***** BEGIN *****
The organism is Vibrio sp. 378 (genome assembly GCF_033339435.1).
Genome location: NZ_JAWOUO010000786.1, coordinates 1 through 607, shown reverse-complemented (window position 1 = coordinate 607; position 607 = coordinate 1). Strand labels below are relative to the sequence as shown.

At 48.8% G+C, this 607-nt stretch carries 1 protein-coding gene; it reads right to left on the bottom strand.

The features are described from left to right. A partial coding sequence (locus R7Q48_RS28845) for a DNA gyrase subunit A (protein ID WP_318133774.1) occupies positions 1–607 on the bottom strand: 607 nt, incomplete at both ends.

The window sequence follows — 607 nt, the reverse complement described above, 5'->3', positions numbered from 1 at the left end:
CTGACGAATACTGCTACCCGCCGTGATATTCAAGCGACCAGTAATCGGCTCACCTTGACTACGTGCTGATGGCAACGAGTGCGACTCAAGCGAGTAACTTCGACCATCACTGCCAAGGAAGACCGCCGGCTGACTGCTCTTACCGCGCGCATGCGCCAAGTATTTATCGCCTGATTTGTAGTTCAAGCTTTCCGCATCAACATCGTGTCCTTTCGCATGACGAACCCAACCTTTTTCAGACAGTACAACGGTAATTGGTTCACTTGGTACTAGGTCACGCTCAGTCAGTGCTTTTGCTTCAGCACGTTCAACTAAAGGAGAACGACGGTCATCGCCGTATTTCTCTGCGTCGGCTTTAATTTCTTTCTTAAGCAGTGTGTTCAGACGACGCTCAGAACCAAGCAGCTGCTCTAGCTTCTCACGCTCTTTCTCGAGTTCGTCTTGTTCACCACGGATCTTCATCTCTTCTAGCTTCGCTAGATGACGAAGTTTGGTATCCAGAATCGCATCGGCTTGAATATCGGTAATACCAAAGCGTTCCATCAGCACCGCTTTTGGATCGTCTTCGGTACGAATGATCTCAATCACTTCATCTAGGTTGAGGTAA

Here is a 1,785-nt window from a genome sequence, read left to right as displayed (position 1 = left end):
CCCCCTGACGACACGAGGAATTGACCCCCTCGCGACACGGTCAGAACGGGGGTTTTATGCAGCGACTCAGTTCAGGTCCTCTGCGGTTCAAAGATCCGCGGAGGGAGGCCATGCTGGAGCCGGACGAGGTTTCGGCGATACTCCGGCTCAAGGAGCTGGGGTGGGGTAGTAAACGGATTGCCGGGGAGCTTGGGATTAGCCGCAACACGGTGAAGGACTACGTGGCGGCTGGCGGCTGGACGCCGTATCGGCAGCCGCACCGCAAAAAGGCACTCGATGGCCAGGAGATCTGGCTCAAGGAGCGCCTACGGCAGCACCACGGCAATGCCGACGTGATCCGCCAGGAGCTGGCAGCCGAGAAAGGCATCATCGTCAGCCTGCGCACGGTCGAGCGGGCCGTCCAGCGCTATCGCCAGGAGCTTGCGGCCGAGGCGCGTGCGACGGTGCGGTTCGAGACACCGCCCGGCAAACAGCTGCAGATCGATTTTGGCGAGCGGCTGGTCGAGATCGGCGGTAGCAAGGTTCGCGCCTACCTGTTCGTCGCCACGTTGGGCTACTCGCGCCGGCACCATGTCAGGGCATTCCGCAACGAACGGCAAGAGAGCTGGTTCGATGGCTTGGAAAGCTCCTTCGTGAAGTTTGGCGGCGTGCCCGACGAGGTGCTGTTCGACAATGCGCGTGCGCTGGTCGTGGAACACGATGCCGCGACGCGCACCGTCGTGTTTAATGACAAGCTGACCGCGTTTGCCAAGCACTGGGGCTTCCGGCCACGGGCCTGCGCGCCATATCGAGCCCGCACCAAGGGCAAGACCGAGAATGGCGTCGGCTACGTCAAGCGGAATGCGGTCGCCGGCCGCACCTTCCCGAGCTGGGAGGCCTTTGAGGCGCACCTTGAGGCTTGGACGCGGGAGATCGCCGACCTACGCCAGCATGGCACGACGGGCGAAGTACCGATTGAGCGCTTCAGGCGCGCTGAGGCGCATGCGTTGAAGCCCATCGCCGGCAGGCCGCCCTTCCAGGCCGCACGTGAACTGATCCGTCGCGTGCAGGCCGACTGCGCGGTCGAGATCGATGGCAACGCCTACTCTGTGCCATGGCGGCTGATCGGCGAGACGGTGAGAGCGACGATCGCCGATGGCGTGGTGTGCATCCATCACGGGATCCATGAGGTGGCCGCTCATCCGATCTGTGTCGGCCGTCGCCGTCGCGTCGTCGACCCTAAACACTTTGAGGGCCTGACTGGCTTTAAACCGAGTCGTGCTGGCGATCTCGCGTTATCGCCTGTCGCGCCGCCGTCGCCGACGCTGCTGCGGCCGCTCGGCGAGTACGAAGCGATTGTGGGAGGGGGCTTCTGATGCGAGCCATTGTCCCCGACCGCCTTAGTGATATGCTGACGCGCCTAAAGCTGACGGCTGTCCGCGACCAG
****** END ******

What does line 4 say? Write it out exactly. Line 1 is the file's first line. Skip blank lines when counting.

The features are described from left to right. A partial coding sequence (locus R7Q48_RS28845) for a DNA gyrase subunit A (protein ID WP_318133774.1) occupies positions 1–607 on the bottom strand: 607 nt, incomplete at both ends.